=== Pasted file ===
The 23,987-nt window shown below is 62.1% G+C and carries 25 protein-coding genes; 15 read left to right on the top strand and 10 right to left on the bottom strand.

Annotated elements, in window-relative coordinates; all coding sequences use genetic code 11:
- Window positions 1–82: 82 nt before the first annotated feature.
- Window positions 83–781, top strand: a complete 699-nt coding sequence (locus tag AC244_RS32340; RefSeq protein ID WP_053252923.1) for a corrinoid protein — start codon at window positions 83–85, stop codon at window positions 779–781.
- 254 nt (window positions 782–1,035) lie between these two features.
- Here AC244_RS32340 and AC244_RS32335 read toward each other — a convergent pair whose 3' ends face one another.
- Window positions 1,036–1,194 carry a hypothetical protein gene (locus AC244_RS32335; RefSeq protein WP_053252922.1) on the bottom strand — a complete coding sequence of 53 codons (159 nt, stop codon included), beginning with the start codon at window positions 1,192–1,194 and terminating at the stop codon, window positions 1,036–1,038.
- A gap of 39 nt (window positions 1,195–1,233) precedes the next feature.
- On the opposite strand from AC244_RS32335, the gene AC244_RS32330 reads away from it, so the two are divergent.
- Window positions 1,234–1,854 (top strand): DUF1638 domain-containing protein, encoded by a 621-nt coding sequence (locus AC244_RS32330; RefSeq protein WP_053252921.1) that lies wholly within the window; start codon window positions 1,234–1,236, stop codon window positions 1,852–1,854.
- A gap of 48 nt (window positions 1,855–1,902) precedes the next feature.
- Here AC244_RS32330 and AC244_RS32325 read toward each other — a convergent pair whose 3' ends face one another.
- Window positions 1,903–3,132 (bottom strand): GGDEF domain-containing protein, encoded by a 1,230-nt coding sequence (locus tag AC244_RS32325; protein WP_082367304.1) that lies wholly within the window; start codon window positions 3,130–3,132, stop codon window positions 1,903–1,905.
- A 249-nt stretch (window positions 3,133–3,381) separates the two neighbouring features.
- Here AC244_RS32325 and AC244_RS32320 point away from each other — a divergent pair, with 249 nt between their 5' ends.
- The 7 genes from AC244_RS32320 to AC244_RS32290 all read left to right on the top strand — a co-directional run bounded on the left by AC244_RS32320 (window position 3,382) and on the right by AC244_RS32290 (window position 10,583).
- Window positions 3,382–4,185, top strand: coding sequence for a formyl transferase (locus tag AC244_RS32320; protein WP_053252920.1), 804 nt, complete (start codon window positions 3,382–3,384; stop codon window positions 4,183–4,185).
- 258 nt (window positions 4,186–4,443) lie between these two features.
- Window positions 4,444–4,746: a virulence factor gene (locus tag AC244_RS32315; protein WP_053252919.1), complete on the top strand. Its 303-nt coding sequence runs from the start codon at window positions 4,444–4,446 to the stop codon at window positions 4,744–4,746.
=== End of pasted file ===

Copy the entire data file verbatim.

The 23,987-nt window shown below is 62.1% G+C and carries 25 protein-coding genes; 15 read left to right on the top strand and 10 right to left on the bottom strand.

Annotated elements, in window-relative coordinates; all coding sequences use genetic code 11:
- Window positions 1–82: 82 nt before the first annotated feature.
- Window positions 83–781, top strand: a complete 699-nt coding sequence (locus tag AC244_RS32340; RefSeq protein ID WP_053252923.1) for a corrinoid protein — start codon at window positions 83–85, stop codon at window positions 779–781.
- 254 nt (window positions 782–1,035) lie between these two features.
- Here AC244_RS32340 and AC244_RS32335 read toward each other — a convergent pair whose 3' ends face one another.
- Window positions 1,036–1,194 carry a hypothetical protein gene (locus AC244_RS32335; RefSeq protein WP_053252922.1) on the bottom strand — a complete coding sequence of 53 codons (159 nt, stop codon included), beginning with the start codon at window positions 1,192–1,194 and terminating at the stop codon, window positions 1,036–1,038.
- A gap of 39 nt (window positions 1,195–1,233) precedes the next feature.
- On the opposite strand from AC244_RS32335, the gene AC244_RS32330 reads away from it, so the two are divergent.
- Window positions 1,234–1,854 (top strand): DUF1638 domain-containing protein, encoded by a 621-nt coding sequence (locus AC244_RS32330; RefSeq protein WP_053252921.1) that lies wholly within the window; start codon window positions 1,234–1,236, stop codon window positions 1,852–1,854.
- A gap of 48 nt (window positions 1,855–1,902) precedes the next feature.
- Here AC244_RS32330 and AC244_RS32325 read toward each other — a convergent pair whose 3' ends face one another.
- Window positions 1,903–3,132 (bottom strand): GGDEF domain-containing protein, encoded by a 1,230-nt coding sequence (locus tag AC244_RS32325; protein WP_082367304.1) that lies wholly within the window; start codon window positions 3,130–3,132, stop codon window positions 1,903–1,905.
- A 249-nt stretch (window positions 3,133–3,381) separates the two neighbouring features.
- Here AC244_RS32325 and AC244_RS32320 point away from each other — a divergent pair, with 249 nt between their 5' ends.
- The 7 genes from AC244_RS32320 to AC244_RS32290 all read left to right on the top strand — a co-directional run bounded on the left by AC244_RS32320 (window position 3,382) and on the right by AC244_RS32290 (window position 10,583).
- Window positions 3,382–4,185, top strand: coding sequence for a formyl transferase (locus tag AC244_RS32320; protein WP_053252920.1), 804 nt, complete (start codon window positions 3,382–3,384; stop codon window positions 4,183–4,185).
- 258 nt (window positions 4,186–4,443) lie between these two features.
- Window positions 4,444–4,746: a virulence factor gene (locus tag AC244_RS32315; protein WP_053252919.1), complete on the top strand. Its 303-nt coding sequence runs from the start codon at window positions 4,444–4,446 to the stop codon at window positions 4,744–4,746.